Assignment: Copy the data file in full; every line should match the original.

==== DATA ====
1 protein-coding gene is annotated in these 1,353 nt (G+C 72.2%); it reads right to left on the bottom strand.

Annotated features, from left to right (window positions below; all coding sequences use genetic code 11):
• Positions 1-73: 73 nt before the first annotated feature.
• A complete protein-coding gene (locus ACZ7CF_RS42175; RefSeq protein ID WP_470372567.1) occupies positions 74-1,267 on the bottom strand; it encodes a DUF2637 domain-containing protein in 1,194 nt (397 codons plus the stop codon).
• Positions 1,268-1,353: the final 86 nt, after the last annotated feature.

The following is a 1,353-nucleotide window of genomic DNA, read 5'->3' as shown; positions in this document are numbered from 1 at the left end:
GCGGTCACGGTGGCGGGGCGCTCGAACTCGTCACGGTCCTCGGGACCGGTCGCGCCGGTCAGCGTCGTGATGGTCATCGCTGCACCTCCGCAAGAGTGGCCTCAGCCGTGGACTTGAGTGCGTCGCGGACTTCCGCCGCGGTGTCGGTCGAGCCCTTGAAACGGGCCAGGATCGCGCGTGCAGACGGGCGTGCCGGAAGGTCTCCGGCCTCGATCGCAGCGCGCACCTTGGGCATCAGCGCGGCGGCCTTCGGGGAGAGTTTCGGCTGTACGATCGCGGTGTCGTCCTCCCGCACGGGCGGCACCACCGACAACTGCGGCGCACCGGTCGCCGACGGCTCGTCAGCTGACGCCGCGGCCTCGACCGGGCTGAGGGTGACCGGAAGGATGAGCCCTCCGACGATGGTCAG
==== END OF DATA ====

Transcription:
1 protein-coding gene is annotated in these 1,353 nt (G+C 72.2%); it reads right to left on the bottom strand.

Annotated features, from left to right (window positions below; all coding sequences use genetic code 11):
• Positions 1-73: 73 nt before the first annotated feature.
• A complete protein-coding gene (locus ACZ7CF_RS42175; RefSeq protein ID WP_470372567.1) occupies positions 74-1,267 on the bottom strand; it encodes a DUF2637 domain-containing protein in 1,194 nt (397 codons plus the stop codon).
• Positions 1,268-1,353: the final 86 nt, after the last annotated feature.

The following is a 1,353-nucleotide window of genomic DNA, read 5'->3' as shown; positions in this document are numbered from 1 at the left end:
GCGGTCACGGTGGCGGGGCGCTCGAACTCGTCACGGTCCTCGGGACCGGTCGCGCCGGTCAGCGTCGTGATGGTCATCGCTGCACCTCCGCAAGAGTGGCCTCAGCCGTGGACTTGAGTGCGTCGCGGACTTCCGCCGCGGTGTCGGTCGAGCCCTTGAAACGGGCCAGGATCGCGCGTGCAGACGGGCGTGCCGGAAGGTCTCCGGCCTCGATCGCAGCGCGCACCTTGGGCATCAGCGCGGCGGCCTTCGGGGAGAGTTTCGGCTGTACGATCGCGGTGTCGTCCTCCCGCACGGGCGGCACCACCGACAACTGCGGCGCACCGGTCGCCGACGGCTCGTCAGCTGACGCCGCGGCCTCGACCGGGCTGAGGGTGACCGGAAGGATGAGCCCTCCGACGATGGTCAG